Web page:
HOSPITALITY NIGHT SPONSOR Website: www.psycheval.com
Since 1991 we have examined over 10,000 public safety personnel for over 100 agencies at local, state and federal levels. Our pre-employment, fitness-for-duty, and promotional evaluations are consistent with IACP and Minnesota POST guidelines, based on research, and help agencies make the most informed and accurate personnel decisions possible. Our customer service is unsurpassed. Please visit our website for detailed information about who we, our examination process, our research, related media articles, or to schedule an evaluation online. HealthEast Vehicle Services Contact: Bryan Ackerknecht, Mgr of Vehicle Services Telephone: (651) 232-1720 Fax: (651) 232-1756 Email: firstname.lastname@example.org Website: www.healtheast.org HealthEast Vehicle Services is now offering emergency equipment service on all types of emergency vehicles. We are also a certified installer for Panasonic Arbitrator camera systems and also TOMTOM commercial GPS and tracking systems.We have years of experience maintaining our own vehicles to the highest standard. Let us help you with your system needs!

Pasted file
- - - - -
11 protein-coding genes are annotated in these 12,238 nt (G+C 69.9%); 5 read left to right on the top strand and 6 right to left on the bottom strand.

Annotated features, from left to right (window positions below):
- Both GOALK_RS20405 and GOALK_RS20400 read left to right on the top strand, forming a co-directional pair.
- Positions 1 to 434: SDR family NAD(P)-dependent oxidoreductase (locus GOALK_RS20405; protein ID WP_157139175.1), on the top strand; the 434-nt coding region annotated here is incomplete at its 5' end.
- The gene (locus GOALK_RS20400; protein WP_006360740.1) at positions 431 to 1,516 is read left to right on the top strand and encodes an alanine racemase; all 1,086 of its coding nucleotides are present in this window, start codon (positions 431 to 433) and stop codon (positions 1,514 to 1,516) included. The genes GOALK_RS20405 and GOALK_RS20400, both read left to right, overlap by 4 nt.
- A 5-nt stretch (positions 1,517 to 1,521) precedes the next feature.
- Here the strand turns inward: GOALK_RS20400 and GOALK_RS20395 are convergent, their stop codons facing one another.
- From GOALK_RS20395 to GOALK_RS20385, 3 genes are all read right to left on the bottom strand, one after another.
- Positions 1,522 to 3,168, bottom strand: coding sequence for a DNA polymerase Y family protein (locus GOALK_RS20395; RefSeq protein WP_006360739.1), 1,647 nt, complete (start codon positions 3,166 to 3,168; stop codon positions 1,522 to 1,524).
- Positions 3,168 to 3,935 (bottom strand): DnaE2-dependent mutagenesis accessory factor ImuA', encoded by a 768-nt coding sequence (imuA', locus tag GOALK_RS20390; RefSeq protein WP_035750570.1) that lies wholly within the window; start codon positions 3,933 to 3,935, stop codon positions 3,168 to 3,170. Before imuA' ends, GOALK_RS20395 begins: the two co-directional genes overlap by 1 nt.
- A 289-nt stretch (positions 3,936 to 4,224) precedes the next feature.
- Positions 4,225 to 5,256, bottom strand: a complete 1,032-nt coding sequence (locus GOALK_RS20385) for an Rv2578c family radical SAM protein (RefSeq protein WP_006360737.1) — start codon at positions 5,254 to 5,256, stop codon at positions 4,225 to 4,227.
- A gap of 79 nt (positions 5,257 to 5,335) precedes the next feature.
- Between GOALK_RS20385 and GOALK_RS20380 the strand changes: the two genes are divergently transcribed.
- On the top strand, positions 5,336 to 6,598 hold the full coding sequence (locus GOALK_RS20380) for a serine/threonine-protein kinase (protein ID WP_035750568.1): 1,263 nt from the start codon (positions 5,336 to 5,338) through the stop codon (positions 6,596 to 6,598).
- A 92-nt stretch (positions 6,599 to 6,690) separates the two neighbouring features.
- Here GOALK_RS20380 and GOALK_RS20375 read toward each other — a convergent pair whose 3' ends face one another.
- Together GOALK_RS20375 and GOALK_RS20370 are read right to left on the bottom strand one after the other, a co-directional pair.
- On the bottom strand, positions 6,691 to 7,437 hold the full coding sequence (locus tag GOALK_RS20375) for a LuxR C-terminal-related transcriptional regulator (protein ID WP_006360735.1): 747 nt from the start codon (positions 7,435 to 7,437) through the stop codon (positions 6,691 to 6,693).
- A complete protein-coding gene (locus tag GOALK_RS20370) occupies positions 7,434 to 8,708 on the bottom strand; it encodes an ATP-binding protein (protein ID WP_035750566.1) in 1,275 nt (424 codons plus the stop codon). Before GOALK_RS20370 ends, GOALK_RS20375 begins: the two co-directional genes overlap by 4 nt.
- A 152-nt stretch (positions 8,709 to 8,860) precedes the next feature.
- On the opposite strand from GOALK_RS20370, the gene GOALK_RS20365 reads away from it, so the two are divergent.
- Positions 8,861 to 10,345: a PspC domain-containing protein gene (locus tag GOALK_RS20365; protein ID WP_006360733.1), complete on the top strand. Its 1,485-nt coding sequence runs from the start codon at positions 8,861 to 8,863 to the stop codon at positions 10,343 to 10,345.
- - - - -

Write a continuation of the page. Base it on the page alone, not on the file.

Venture-backed startup powering custom-branded, turnkey connected health solutions. From wellness challenges to hypertension management, Heka focuses on driving sustained engagement and positive health outcomes. Heka is powering the MCPA Chiefs Step Challenge at the ETI Expo in April 2018 as well as the IACP Annual Conference Challenge. These programs feature iOS and Android apps that utilize data from custom branded activity trackers or participants’ own devices (e.g., Fitbit, Garmin, built-in smart phones trackers) and displays top steppers on a leader board.
Emergency Automotive Technologies, Inc. Contact: Mitchell Paquin, Outside Sales Lead Telephone: (651) 341-0375 Email: MitchP@EATIMN.com